Ex-servicemen and women should be retrained as teachers to bring military style discipline to tough inner city schools, a think tank has said. The Centre for Policy Studies says ex-soldiers could have a profound effect on discipline and learning.
“This is not merely because ex-servicemen are sure of their own moral authority. They are not intimidated by adrenaline-fuelled adolescents: they have, unlike most teachers, been there before,” it added. It also argued that the perception that these teachers had been in a “macho profession” would be well-received by inner city children. “Whether we like it or not, children from more deprived neighbourhoods often respond to raw physical power,” it added.
Chief of Defence Staff Lord Guthrie said knife crime, drugs and violence were reported daily in the inner cities. … “This will not, of course, solve all the problems of the inner city. But it will help,” he said. “It will provide youths with role models who understand discipline and self-restraint at the time in their lives when they need it most. And it will be a terrific boost for our Armed Services.”
Three different propositions seem to have got jumbled up here: ex-servicemen will help reform the rowdy kids by providing role models who understand discipline and self-restraint; they’ll cow the rowdy kids into submission with their raw physical power; and they’ll lock the place down with their military-style discipline. Presumably number 3 isn’t going to happen – apart from anything else, you don’t need military-style personnel to have military-style discipline, you just need to put someone in authority and give them a free hand. So what we want is role models and raw power – and since they’re not also talking about recruiting monks or doormen, presumably what we want is role models with raw power.
“Look at me, children. Hear the evenness of my voice, watch the precision and economy STOP THAT RIGHT NOW of my movements. Learn from me and you will STOP THAT NOW OR I WILL PERSONALLY RIP YOUR FACE OFF be like me.”
As it happens, when I was eight I had a primary school teacher who used to cane us and shout a lot, often about discipline!. But he wasn’t a former professional soldier, he was just mad. Being eight years old, I just thought this was one of those things – some teachers are nice, some are strict, and some are loud and violent and tell long and complicated stories – but I found out later that the school inspectors had been quite taken aback. They came to the school while I was there, and after they’d gone Mr Thomas didn’t come to teach us any more.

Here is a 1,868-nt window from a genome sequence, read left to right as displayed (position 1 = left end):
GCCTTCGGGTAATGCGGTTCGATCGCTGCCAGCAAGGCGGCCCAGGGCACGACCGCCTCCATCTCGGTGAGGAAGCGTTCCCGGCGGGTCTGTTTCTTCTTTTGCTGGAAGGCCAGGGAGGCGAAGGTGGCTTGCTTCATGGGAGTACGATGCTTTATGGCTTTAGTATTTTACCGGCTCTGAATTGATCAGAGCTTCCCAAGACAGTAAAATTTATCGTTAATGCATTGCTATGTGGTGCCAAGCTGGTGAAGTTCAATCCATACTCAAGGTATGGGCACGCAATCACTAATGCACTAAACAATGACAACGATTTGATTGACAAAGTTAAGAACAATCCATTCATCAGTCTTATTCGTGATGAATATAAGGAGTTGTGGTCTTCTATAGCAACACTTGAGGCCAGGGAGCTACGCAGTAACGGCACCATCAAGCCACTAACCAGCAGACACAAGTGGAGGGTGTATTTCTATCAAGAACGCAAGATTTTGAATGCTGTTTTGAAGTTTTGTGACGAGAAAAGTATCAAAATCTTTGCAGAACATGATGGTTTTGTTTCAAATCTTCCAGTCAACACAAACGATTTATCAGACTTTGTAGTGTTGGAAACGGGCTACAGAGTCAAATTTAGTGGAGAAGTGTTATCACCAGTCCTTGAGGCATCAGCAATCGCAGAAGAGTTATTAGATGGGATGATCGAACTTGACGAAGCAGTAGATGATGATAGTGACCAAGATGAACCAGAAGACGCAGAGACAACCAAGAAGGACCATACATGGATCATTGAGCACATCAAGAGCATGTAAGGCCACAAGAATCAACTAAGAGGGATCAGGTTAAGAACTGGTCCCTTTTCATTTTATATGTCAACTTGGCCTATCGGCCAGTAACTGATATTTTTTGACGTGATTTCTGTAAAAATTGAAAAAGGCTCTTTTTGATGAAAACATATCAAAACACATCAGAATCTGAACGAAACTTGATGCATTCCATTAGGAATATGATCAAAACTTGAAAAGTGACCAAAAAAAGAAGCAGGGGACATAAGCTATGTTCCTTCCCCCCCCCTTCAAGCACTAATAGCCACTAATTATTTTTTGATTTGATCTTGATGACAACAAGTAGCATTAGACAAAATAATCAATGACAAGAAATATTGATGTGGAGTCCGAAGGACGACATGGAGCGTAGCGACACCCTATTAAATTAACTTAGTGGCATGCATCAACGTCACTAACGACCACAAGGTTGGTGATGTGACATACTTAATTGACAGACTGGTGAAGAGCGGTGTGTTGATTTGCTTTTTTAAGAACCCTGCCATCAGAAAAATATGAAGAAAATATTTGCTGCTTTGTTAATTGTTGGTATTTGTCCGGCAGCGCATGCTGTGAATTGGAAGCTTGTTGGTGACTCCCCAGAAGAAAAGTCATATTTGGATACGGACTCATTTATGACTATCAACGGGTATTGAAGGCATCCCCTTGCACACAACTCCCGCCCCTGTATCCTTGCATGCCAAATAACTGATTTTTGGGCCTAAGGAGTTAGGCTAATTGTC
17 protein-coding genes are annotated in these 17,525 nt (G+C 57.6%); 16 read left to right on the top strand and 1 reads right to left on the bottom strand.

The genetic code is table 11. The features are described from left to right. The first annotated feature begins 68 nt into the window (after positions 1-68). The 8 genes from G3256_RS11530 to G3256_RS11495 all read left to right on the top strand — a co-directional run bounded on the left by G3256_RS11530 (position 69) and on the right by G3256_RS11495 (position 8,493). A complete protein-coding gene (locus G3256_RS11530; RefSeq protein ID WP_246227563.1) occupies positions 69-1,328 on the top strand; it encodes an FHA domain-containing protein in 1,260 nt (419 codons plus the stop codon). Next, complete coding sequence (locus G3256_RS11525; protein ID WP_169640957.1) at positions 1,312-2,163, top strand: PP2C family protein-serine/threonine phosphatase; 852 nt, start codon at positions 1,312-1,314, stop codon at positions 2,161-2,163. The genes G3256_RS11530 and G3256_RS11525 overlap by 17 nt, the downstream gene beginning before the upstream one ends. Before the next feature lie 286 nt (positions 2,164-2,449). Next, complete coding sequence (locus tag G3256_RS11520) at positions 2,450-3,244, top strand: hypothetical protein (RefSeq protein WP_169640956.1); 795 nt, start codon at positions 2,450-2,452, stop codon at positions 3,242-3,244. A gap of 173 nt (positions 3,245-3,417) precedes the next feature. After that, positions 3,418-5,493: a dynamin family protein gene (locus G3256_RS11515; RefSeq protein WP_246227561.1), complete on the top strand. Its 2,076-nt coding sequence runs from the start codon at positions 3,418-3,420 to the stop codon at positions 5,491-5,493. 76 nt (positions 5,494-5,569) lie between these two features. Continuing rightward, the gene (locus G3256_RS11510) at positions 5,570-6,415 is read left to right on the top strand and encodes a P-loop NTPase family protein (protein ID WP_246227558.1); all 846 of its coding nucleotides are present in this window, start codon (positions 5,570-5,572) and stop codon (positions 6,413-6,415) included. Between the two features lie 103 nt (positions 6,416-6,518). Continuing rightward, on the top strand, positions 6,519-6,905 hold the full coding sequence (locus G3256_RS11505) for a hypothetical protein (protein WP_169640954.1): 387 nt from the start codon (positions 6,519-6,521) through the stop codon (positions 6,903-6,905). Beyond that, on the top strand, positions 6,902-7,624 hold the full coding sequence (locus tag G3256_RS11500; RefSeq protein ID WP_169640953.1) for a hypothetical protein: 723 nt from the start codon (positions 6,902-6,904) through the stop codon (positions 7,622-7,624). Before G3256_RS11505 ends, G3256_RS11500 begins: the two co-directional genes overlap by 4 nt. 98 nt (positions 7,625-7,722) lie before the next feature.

Self-restraint and raw power; discipline and violence. Or, to put it another way, dominance and submission, enforced through the ever-present threat of superior force. It’s a very old form of social organisation (more on that another time) and obviously has a certain atavistic appeal, but it’s hard to see what it’s really good for, anywhere outside the army – which is obviously a special case in terms of what people sign up for. A couple of comments from that BBC story:
Having taught in an exclusion unit in southern England for a number of years, I can attest that many of the exclusions who attended the unit were boys who had suffered violence at the hands of their military fathers who obviously believed that threatening their offspring was the best way to control them. Indeed, whole military families of children were excluded from school. I visited one family of five boys to give home tuition. All were excluded from school for violent and uncontrollable behaviour. Mother was illiterate and sat in on reading lessons. Father tried to maintain discipline with his fists and complained to me that the more he tried to get the boys to behave, the worse they became
Remembering – with fondness – my instructors from Bassingbourn Barracks, they would make mincemeat of the lot of them. But it has to come from within – the army is voluntary, you expect what you will get. School is compulsory…
I remember Mr Price, the headmaster, telling us merrily how Mr Thomas had been taken away by the men in white coats; a bit rich, really, coming from him. And I remember Mr Cook coming to take the class. He was an improvement: he caned us occasionally, but he didn’t shout very much at all and his stories were funnier and made more sense. He always had this slightly harassed air, as if he was trying to live up to something but he wasn’t quite sure what. It must have been quite a tough gig.